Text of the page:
★★★★ | by Emma Levett
Posted on Apr 14, 2021
Cameron Willingham, an auto mechanic, is convicted of the vicious murder of his three young children. However, on scrutiny, an investigator challenges the circumstances and demands a fair trial.
Based on a true story, Trial by Fire gave us a devastating outlook of what it is like for an inmate on death row. Jack O’Connell is outstanding in this harrowing account of Cameron Todd Willingham, sentenced for the death of his three children in a supposed account of arson.
The beginning of the film is a great piece of drama, showing the one story house engulfed in flames and takes us through Cameron’s first re-collected accounts. The eye witness scenes are also very cleverly done, as this would become crucial in Cameron’s trial. Almost immediately after we gain an insight for the type of relationship Cameron and his soon to be ex-wife Stacy (Emily Meade) had before the tragedy. Full of jealously, violence and passion, which would discredit Cameron further down the line.
But to somebody who had no knowledge of this real life event, the first half of the film had no real steer and was a bit slow moving at times. Maybe this was due to the fact that evidence was seemingly pieced together randomly and witnesses were forced to give false testimonies in the real life event. However, I only had this realisation in the second half of the film with the appearance of Elizabeth Gilbert (Laura Dern) who started to break everything down for us. Laura Dern’s performance made for really pleasant viewing. A kind-hearted woman who becomes Cameron’s pen pal begins to review his case and realises that it was by no means a fair trial.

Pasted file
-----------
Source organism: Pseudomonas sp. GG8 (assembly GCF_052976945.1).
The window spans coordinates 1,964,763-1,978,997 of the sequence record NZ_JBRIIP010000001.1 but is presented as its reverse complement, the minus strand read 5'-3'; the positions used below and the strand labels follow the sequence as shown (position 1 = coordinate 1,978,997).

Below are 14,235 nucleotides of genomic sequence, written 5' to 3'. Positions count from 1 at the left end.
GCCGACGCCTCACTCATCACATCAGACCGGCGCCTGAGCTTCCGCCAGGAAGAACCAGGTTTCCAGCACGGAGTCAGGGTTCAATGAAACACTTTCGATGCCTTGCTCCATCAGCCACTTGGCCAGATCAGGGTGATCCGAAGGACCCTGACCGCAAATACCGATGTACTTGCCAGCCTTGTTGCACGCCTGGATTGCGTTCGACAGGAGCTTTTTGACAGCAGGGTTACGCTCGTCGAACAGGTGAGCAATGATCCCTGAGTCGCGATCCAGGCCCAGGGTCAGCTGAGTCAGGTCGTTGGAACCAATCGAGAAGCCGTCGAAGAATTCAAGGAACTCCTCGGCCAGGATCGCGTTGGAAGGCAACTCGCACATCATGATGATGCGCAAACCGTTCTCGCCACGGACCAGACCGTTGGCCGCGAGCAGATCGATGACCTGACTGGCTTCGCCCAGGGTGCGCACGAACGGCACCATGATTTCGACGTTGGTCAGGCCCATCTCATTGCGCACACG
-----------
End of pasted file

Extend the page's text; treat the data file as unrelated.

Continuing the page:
What I liked about a heroic character like Elizabeths, was that it was a controlled, kind and calm account for the convicted. It was emphasised that she had no opinion of innocence or guilt, just that the trial had not been fair, which brings a sense of maturity and intelligence to the film.
Overall, I thought this film was fantastic, the acting was brilliant and adds to the many lights that are now shining very bright on justice systems at present.
You Know Why They Call It Capital Punishment? You Got No Capital, You Get Punished – Ponchai